Is Your Leadership Style the Problem?

By: Kate Patulski, CMC

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As an executive coach, it is not unusual for us to hear leaders of organizations or teams comment on their frustration around the lack of productivity from the people within their organization. In fact, it’s a rarity that we hear a CEO say that they feel their team consistently performs at capacity. So why are so few CEOs blown away by the talent that exists within their organization? Could it be a result of the way they lead their people?

If there is a gap between what you believe your team can do and what they are actually doing, you may want to examine your leadership style.  

Are you enabling or empowering? And how do you actually know?

Recently, I had an interesting conversation with a leader of a team consisting of 3 administrative people and another 5 salespeople. Let’s call this leader, Lisa. Lisa mentioned to me that she failed to follow through on her commitments from our previous call because her time had been spent working with her team. She jumped in to help the sales team increase their intensity around lead follow-up, then she helped the listing team, and finally she had to resolve some conflict within her operations team. She was exhausted, frustrated, and left wondering “have I hired the right people” and “how do we go to the next level”?

I asked Lisa, have you thought about HOW you continually end up negotiating your own capacity and growth? What if it has nothing to do with the people that work for you and everything to do with how you lead them? What if we just make a small shift in your leadership style?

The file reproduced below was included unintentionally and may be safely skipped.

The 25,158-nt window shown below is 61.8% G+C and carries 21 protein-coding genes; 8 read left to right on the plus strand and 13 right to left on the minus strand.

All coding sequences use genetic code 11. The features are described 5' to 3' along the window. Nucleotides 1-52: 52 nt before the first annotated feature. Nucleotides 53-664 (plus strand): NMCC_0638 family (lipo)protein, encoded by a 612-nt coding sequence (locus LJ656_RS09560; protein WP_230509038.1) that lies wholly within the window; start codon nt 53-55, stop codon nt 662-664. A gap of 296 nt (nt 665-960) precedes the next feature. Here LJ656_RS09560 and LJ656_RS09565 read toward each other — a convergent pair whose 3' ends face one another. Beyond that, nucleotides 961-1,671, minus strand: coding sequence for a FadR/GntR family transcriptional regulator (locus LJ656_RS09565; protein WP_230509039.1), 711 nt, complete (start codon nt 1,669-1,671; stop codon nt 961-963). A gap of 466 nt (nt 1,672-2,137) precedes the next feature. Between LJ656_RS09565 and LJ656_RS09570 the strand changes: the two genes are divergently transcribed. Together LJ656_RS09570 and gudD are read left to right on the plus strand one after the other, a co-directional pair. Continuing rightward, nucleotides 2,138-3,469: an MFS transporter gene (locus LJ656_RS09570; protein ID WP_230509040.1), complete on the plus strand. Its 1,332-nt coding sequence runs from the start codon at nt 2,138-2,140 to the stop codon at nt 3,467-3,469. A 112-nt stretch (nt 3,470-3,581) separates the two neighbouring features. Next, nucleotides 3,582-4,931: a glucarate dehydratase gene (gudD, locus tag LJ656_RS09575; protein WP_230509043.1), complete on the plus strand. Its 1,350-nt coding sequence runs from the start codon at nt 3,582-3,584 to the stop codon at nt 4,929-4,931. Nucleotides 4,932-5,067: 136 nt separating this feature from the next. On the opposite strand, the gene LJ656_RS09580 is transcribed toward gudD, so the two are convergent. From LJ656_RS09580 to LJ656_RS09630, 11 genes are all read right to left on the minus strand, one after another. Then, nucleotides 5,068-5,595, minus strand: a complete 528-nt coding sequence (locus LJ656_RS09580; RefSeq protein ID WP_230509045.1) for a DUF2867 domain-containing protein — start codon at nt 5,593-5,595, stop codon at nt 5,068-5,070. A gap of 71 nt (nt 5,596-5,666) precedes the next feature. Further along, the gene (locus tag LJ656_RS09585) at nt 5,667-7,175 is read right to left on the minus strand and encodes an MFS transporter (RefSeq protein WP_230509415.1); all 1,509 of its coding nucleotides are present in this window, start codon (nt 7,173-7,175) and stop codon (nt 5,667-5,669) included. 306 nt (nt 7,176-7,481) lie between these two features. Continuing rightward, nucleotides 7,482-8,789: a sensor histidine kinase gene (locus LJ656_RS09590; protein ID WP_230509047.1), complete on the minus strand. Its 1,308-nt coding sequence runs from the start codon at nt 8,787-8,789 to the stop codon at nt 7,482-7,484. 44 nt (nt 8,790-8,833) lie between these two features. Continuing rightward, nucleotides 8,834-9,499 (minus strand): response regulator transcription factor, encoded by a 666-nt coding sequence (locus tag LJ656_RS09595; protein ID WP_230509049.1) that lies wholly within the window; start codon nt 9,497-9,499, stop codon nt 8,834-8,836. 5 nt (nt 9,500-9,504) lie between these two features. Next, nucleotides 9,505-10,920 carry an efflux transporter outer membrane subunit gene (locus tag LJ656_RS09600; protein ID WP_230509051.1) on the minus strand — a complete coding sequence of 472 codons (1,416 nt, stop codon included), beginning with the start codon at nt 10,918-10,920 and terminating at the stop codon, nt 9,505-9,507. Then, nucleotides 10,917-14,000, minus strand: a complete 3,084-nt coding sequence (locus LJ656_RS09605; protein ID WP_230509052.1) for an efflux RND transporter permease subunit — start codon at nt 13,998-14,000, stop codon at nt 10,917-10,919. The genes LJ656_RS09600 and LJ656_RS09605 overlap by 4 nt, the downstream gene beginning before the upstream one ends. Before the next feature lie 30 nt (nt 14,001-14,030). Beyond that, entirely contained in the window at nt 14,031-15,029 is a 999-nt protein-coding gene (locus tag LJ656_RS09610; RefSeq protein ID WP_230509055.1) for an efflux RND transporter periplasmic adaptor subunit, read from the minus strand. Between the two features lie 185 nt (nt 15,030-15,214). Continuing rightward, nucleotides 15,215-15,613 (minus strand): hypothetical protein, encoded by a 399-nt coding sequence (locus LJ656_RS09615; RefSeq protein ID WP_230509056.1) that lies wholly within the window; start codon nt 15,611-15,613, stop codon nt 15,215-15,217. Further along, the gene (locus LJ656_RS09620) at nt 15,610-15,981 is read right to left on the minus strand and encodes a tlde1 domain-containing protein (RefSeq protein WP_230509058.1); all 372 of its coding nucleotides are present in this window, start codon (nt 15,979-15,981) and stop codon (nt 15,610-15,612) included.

I remember years ago when I was first exposed to Gary Keller, CEO of Keller Williams Realty International. He said, “Leaders teach people to think in a way that allows them to achieve their goals and objectives”. 

As a leader, it is your job to help each member of your team work towards their professional goals. You are there to help them eliminate obstacles and take personal responsibility for their behaviors and results. This only happens through empowering people in your organization, not enabling them.

The definition of enabling is,  “to provide with the means or opportunity”.

When you enable, your behavior is providing someone the means and/or opportunity to continue doing what they are currently doing. Most leaders that enable, started the enabling relationship with the best of intentions. It most likely started with a strong desire to help a team member (lacking a skillset) do something that they (as the leader) had the knowledge to do themselves. Over time, however, they continue to step in and “help” as a method to mitigate consequences that could result in a negative outcome.